The Taj Majahual, Jewel of the Cosat Maya, Majahual, Mexico

Banaue and Ifugao History 

"BANAWOR", a primitive word, was the original name of the municipality of Banaue. It is the ancient name given to a swift flying night bird that lives in one of the oldest sitios of the town once known as "Banawor". When the Spaniards occupied the town, "Banawor" was changed to "BANAUE" (ba-NOW-ee), as that is how it was pronounced by those occupiers.

One of the indications that manifests the ingenuity of early inhabitants of Banaue was their capacity to cause the establishment of communities. They have their own respective origin, common language, culture, mores, customs and traditions.

Their domiciles are considered communities. You will find, if your visit involves several days, that what would be considered a part of a communal group is, in fact, a separate community. From the heart of Banaue Town, it is possible to view a number of these communities. You really must visit here to truly understand this concept.

In keeping with their ancestry, and to provide their peoples with one of life's basic necessities, that being food, the Ifugao carved mountains into rice terraces which are better known as the "8th wonder of the World".

The people had a unit of government of their own, each tribe distinct from the other. They have unwritten laws which are religiously followed and are handed down from generation to generation, even to this day.

Another unique distinction of Banaue is its carbon-dated indigenous typhoon-resistant homes. Called "pfaley, " they exemplify the great technical ingenuity prevalent in the people. These "pfaley", or homes, made of simple wood with thatched roofs of cogon grass, are neatly fitted together without nails.

The "kitchen" in a traditional Ifugao hut includes an open-hearth wood burning "stove", for lack of a better word. Smoke from this cooking fire carbonized the timber, hardening it and protecting it against pests. The pyramid roof resembles hands with fingertips of cogon grass folded over one another, creating a perpetually cool interior.

Banaue is the artistic center of the Ifugao Province. Home to Ifugao carvers, whose work is seen throughout not only the country, but also the world. The ancient arts of bark cloth weaving, ikat dying and traditional cloths are traded in the shops scattered throuhgout the town. The traditional jewelry "pfu-ong" represents good luck in hunting or the prosperity of children. There are also a number of blacksmiths producing various knives in the traditional way.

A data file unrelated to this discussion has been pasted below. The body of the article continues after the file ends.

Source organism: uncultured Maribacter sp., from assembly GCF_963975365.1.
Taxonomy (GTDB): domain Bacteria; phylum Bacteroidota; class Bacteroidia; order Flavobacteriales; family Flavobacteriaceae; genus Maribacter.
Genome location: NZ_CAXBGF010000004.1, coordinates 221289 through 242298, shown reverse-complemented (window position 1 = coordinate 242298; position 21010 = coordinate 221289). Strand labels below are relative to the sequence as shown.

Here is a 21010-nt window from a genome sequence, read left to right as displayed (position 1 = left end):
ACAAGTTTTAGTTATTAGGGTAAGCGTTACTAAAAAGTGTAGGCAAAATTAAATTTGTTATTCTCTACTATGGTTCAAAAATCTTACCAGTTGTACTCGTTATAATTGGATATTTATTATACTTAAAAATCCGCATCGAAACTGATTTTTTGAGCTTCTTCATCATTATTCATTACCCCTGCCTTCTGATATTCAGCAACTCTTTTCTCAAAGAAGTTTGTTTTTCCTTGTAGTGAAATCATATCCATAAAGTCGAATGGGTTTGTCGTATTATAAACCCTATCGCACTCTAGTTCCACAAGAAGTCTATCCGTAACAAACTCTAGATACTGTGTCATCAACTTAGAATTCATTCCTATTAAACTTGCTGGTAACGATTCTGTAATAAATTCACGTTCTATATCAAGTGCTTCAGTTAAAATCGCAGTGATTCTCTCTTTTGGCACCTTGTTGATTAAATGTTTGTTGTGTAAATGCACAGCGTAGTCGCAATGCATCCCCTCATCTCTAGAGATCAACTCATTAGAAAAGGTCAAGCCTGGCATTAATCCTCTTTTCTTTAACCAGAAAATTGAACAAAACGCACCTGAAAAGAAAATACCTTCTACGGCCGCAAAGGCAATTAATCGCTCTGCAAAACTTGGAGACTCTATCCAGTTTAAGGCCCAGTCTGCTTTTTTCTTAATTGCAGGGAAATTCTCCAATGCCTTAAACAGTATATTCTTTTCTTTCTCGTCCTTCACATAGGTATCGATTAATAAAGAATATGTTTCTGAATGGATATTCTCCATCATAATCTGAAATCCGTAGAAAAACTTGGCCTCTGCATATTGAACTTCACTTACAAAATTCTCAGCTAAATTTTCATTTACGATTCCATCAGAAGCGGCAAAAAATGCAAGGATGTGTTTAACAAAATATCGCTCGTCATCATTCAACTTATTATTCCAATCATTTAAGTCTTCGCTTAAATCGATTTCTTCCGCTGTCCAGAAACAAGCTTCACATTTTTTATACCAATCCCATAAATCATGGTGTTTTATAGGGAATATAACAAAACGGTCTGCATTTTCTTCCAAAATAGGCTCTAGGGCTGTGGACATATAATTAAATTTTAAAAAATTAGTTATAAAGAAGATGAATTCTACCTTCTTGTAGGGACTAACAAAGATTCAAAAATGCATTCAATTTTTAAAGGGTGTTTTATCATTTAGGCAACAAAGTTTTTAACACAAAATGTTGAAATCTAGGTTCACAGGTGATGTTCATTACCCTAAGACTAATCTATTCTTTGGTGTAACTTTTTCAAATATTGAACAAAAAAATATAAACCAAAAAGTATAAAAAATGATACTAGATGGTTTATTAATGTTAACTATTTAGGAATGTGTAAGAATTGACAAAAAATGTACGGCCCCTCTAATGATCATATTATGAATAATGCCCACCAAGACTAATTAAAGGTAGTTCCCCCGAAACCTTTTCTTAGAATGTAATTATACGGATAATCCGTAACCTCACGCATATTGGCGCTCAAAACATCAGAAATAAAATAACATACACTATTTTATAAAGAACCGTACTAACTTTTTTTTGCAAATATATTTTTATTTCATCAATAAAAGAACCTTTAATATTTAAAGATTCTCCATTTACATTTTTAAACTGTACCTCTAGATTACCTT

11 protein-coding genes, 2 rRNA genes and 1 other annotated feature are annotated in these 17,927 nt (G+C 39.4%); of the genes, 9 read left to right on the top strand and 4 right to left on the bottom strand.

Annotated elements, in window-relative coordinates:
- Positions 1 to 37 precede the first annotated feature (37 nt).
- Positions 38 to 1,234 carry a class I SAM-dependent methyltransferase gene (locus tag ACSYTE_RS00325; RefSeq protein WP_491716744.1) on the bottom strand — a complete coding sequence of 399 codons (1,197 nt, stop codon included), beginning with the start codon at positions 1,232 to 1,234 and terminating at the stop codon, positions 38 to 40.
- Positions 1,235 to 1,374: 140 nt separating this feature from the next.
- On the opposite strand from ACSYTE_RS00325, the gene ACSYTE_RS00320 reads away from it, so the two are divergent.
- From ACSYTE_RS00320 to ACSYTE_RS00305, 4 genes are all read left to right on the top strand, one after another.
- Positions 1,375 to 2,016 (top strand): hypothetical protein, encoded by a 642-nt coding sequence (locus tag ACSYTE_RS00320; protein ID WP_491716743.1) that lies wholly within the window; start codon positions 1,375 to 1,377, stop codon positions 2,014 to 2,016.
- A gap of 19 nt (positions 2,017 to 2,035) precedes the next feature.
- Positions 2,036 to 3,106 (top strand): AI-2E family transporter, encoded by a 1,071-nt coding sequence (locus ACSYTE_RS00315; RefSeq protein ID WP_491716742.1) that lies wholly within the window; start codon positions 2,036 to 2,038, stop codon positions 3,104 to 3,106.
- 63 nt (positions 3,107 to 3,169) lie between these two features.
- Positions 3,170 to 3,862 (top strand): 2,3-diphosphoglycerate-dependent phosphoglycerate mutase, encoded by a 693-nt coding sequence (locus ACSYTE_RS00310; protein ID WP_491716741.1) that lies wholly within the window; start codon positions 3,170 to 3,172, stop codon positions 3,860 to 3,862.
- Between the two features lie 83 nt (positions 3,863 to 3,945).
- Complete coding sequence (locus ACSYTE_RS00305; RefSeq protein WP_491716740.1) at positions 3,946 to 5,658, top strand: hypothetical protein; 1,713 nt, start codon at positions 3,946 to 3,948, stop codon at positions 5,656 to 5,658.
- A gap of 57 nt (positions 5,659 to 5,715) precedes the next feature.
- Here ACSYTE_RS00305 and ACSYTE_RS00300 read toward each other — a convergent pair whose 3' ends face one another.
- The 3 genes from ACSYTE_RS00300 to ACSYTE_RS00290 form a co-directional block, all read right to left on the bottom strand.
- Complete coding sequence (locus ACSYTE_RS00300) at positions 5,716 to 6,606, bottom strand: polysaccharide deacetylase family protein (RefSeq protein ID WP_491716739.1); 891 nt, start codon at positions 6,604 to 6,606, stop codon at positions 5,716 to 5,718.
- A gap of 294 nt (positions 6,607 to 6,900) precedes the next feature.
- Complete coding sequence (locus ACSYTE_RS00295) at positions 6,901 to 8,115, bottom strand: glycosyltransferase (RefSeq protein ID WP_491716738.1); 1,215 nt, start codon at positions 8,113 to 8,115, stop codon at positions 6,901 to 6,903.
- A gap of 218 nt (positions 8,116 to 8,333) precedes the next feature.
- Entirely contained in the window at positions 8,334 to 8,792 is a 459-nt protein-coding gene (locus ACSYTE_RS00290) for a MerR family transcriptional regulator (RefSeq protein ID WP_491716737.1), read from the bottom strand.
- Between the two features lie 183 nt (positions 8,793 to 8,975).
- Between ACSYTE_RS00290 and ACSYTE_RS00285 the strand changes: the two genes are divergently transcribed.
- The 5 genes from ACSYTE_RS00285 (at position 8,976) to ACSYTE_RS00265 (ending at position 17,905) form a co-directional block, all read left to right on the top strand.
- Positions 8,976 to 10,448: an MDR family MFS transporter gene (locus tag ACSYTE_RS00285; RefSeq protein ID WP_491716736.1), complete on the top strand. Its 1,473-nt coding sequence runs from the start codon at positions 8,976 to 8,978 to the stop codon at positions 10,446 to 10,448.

These arts have served merely to supplement the organic rice terrace production. Called "tinawon" in the native language, the rice grown here is of three different varieties: red, black and white. The Ifugao devotion and propagation of their ancestor's land is strong in the Ifugao soul.

The Ifugao people observe and perform different rituals or canyao called 'honga'. These are performed in the villages by native priests called "mumbaki." The rituals are performed for good luck, protection against the evil motives of man, healing from sickness, thanksgiving, and to drive away evil spirits. Occasions where rituals are being done are during marriages, birth, travel, sickness, planting and harvest, and burial.

There is a very sophisticated series of rituals associated with rice cultivation. This involves a series of carved wooden figures, which embody the spirits of their rice gods (bulol), a carved wooden ritual box, and the sacrifice of poultry and livestock. None of these rituals are practiced. However, it is possible to partake in a reenactment, if desired.

Prior to Christianization, ca. 1900, all of the tribes in this mountainous region practised headhunting and shamanistic rituals associated thereupon.

On of the rituals that has survived Christianisation that of death. This ritual takes place over several days. For more information about this, just inquire at Banaue Halfway Lodge.

Ifugao dances and songs are integral part of Ifugao culture and the only social activity not connected with religion. The only instruments used are "gongs", which are metal drums of sorts.

The Ifugaos today still preserve the cultural value they place on social prestige, health, wealth, hospitality and industry.

The rice terraces which were built by their forefathers have attracted tourists from all over the world.

In 1997, the UNESCO declared the Ifugao rice terraces in the list of World Heritage Sites.

The major terrace destinations are those in the villages of Batad, Bangaan, Hapao, Combolo, and Banaue.


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